Gestation is the period of time between conception and birth during which the fetus grows and develops inside the mother's womb.
Gestational age is the time measured from the first day of the woman's last menstrual cycle to the current date. It is measured in weeks. A normal pregnancy can range from 38 to 42 weeks.
Infants born before 37 weeks are considered premature. Infants born after 42 weeks are considered postmature. The gestational maturity rating is measured after the baby is born by the Ballard scale or Dubowitz exam.
Gestational age can be determined before or when the baby is born.
Prior to birth, growth is determined with ultrasound by measuring the size of the head, abdomen, and thigh bone.
Following birth, assessing an infant's weight, length, head circumference, condition of skin and hair, reflexes, muscle tone, posture, and vital signs can provide a developmental gestational age. This may not match the calendar gestational age. For example, an infant born with a gestational age of 36 weeks may actually have a developmental gestational age of 38 weeks, and therefore behave more like a full-term infant than a premature infant.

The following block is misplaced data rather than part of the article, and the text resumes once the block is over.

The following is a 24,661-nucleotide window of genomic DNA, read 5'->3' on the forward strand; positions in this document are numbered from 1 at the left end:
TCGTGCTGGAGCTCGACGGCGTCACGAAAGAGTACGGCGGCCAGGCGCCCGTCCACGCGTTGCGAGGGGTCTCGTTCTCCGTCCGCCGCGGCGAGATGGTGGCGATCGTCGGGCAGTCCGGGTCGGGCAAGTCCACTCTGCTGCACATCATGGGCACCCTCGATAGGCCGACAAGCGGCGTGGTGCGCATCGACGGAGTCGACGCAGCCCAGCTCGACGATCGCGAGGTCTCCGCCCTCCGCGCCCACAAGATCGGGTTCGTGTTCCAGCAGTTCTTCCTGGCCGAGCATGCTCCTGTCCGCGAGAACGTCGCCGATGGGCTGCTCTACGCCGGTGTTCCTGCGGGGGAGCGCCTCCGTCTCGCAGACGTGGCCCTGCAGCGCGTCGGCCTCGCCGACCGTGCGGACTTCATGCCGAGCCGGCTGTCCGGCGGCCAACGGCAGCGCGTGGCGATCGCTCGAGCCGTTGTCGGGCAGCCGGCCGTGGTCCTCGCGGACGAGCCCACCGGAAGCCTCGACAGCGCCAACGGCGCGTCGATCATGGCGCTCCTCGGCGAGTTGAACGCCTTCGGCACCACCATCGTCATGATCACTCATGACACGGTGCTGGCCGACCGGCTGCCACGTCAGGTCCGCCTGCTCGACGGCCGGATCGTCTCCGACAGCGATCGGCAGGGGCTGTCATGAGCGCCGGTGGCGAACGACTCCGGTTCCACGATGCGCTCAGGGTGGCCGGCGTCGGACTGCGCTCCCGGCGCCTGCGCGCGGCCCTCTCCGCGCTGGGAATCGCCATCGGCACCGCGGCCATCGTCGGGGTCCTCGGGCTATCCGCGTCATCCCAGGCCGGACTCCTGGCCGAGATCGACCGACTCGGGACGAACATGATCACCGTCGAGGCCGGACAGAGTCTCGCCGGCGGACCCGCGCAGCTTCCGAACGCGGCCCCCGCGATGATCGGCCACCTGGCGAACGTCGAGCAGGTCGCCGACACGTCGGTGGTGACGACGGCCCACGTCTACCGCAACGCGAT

Determination of gestational age is important because it provides valuable information regarding expected or potential problems and directly affects the medical treatment plan for the baby.
Review Date: 12/20/2009
Reviewed By: Neil K. Kaneshiro, MD, MHA, Clinical Assistant Professor of Pediatrics, University of Washington School of Medicine; Susan Storck, MD, FACOG, Chief, Eastside Department of Obstetrics and Gynecology, Group Health Cooperative of Puget Sound, Redmond, Washington; Clinical Teaching Faculty, Department of Obstetrics and Gynecology, University of Washington School of Medicine. Also reviewed by David Zieve, MD, MHA, Medical Director, A.D.A.M., Inc.
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